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Risk of unhealthy alcohol use increased after bariatric surgery

JAMA Network Open
Reuters Health - 24/12/2020 - After bariatric surgery, a person's risk of developing unhealthy drinking patterns is increased, regardless of whether or not they were unhealthy drinkers before having weight-loss surgery, new research in U.S. veterans shows.

Risks were slightly higher for patients who underwent Roux-en-Y gastric bypass (RYGB) compared to those who had laparoscopic sleeve gastrectomy (LSG), Dr. Matthew L. Maciejewski of the Durham VA Medical Center, in North Carolina, and colleagues report.

"From these findings, we estimate that for every 21 patients who undergo an RYGB and every 29 who undergo an LSG, on average 1 from each group will develop unhealthy alcohol use," they conclude in JAMA Network Open.

Some research has suggested an increased risk of unhealthy alcohol use after bariatric surgery, but these studies only looked at RYGB and included predominantly women, the authors note.

They looked at 1,684 patients who underwent LSG and 924 who had RYGB in the U.S. Department of Veterans Affairs (VA) health system from 2008 to 2016. About three-quarters were male.

Since 2004, VA outpatients have been required to undergo annual screening with the Alcohol Use Disorders Identification Test (AUDIT-C). Thresholds for unhealthy alcohol use are an AUDIT-C score of at least three for women and of at least four for men.

At baseline, 92% had negative screens for unhealthy alcohol use, while 215 had unhealthy alcohol use. Roughly two-thirds of patients in each group underwent LSG, and the rest had open or laparoscopic RYGB.

The authors matched 1,539 surgical patients with no unhealthy alcohol use at baseline who underwent LSG to 14,555 similar controls who did not have weight loss surgery, and 854 RYGB patients without unhealthy alcohol use to 8,038 controls.

At five and eight years of follow-up, adjusted mean AUDIT-C scores were significantly higher for patients who underwent LSG than control patients, with differences of 0.21 and 0.23, respectively.

AUDIT-C scores were also significantly higher at three (0.13-point difference), five (0.28) and eight (0.32) years of follow-up for patients who had RYGB.

At eight years, 7.9% of LSG patients had unhealthy alcohol use, versus 4.5% of control patients. Among RYGB patients, 9.2% had unhealthy alcohol use at eight-year follow up, compared to 4.4% of controls.

For the patients who had unhealthy alcohol use at baseline, those who had RYGB had a higher prevalence of unhealthy alcohol use than controls.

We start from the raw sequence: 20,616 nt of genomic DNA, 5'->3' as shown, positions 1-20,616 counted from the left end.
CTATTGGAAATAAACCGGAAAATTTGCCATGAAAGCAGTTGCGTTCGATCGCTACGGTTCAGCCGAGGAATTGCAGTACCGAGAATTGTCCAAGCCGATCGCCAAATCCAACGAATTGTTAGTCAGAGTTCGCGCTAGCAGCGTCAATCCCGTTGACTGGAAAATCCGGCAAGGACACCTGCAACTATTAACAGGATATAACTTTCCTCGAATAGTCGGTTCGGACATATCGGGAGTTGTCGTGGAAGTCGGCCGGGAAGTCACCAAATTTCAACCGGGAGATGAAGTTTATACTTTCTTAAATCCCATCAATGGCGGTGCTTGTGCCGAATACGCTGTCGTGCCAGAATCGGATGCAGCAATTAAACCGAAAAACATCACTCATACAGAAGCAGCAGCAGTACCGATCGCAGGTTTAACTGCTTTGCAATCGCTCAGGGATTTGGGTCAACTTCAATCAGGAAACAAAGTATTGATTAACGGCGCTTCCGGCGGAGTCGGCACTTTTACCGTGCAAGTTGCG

While the study didn't look at why unhealthy alcohol use increased, there are several possible contributing factors, said senior author Dr. Katharine A. Bradley of Kaiser Permanente Washington Health Research Institute, in Seattle.

"What we know is that the level of alcohol that reaches the brain is what determines changes in the reward pathways that lead to alcohol use disorder," she told Reuters Health in a Zoom call. "We had a theoretical reason to think that just one drink could be like a binge" after bariatric surgery.

At Kaiser, Dr. Bradley said, "we recommend to patients that they not drink after surgery." She added, "It's really a matter of personalized education . . . it's really about them understanding that they can't drink the way they used to."

Dr. Maciejewski, also on the call, said, "There should be follow-up and education for patients to at least track if unhealthy alcohol use is something that is going on with them in the years after surgery."

He and his colleagues plan to look at use of other substances and mental-health conditions in people who have bariatric surgery. "What we really want to understand next is how these issues interact and how they change in concert after surgery."

Dr. Anne C. Fernandez of Michigan Medicine at the University of Michigan, in Ann Arbor, wrote a commentary accompanying the study.

It's unclear if bariatric surgery "causes" unhealthy drinking, she noted in an email to Reuters Health.

"Whether causal or correlational, the advice to physicians is the same: patients should be screened for alcohol-related risks prior to surgery and all patients should be counseled about the risks of developing unhealthy alcohol use after surgery," she said. "In addition, physicians (such as primary-care doctors) should monitor patient's alcohol use annually following bariatric surgery, as it may take years before unhealthy use develops."

Dr. Fernandez concluded: "My research finds surgery is a pivotal moment in many people's lives when they may make lifestyle changes they normally would be unwilling to make. Surgery can be a time when patients may choose to stop or reduce alcohol use for the short or long term. If properly counseled, bariatric surgery could provide an opportunity to intentionally and consciously reduce alcohol use for health reasons, which could reduce their risks following bariatric surgery."

SOURCE: https://bit.ly/3rnT3e7 and https://bit.ly/2KMbxnH JAMA Network Open, online December 21, 2020.

By Anne Harding

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